That was a case of a public right falling under Section 139-A. But the procedure under Section 137, Cr. P. C, is involved in such cases also. See also Lai Behari v. Jatindra Chandra AIR 1949 Cal 57 : 49 Cri LJ 608. It is also clear from the sections referred to above that if on a conditional order being served, the person against whom proceedings are initiated appears and shows cause and submits to the judgment of the Magistrate, the court is bound to take evidence as directed in Section 137. In the matter of Nimae Churn Dey v. Kashie Nath Rakhit (1877) 26 Suth WR (Cri) 7. The objections even if filed after the date fixed for presentation thereof should be considered if they are available when the case is taken up. In re Bistoo Chunder Chuckerbutty (1868) 10 Suth WR (Cri) 27. In other words, if the person against whom the show cause summons is served, appears and files objections, the Magistrate should not dispose of the case under Section 136 but should take evidence and satisfy himself that the order passed by him is reasonable and proper. Even in cases the person concerned does not pursue his objections, the complainant should lead evidence on his side and should not leave the Magistrate to base his order on materials placed before him when the preliminary order was passed. Neither the reports of the Tahsildar nor police papers relating to the case nor evidence produced while passing order under Section 133 are substitutes for the taking of evidence under Section 137, See Rameshwar v. Emperor AIR 1939 Bom 92: (40 Cri LJ 444); Kadhori v. Emperor AIR 1926 All 193 : 27 Cri LJ 276; and State v. Thakor Bhai Sukhabhai : AIR1968Guj15 .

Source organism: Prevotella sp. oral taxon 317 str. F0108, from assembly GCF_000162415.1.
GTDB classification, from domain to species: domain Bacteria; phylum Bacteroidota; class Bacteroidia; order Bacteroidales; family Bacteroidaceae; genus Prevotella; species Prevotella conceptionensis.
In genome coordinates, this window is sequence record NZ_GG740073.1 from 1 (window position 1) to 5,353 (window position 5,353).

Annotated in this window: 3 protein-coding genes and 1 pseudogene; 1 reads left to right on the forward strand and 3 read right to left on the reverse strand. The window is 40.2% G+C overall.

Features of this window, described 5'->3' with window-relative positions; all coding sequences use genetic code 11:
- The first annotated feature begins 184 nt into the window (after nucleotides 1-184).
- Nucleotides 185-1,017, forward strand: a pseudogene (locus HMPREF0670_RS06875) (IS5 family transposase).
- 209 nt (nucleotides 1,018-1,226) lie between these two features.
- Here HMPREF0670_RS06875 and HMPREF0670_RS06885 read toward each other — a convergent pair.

5. In the instant case, the B party appeared in response to the summons issued to him and filed objections. He has done what is expected of him under Section 135. Thereafter the court should have recorded evidenece as in a summons case. The case stood adjourned to 15-12-73 for that purpose. The B party was present on that day but the A party was absent. The procedure to be followed under such circumstances is provided in Section 247, Cr.P.C. The Magistrate could have either dropped proceedings or if there were proper reasons could have adjourned the hearing. lie chose to issue summons to A party and adjourned the case to a later date. No reasons are recorded for adopting that course. The case of the revision petitioner is that when the case was taken up on 19-1-1974, he went to fetch his Advocate and by the time he reached the court, the Magistrate had already dispose ed of the case. There are no materials to show whether the averments in the petition are true. But haying posted the case for enquiry, it was incumbent on the Magistrate to call upon the complainant to adduce evidence either by examining himself or otherwise. He should not have passed the final order relying solely on the materials available at the time of the conditional order. For the above reasons, I set aside the order of the Executive First Class Magistrate and remand the case to that court for disposal, according to law. The revision petition is allowed.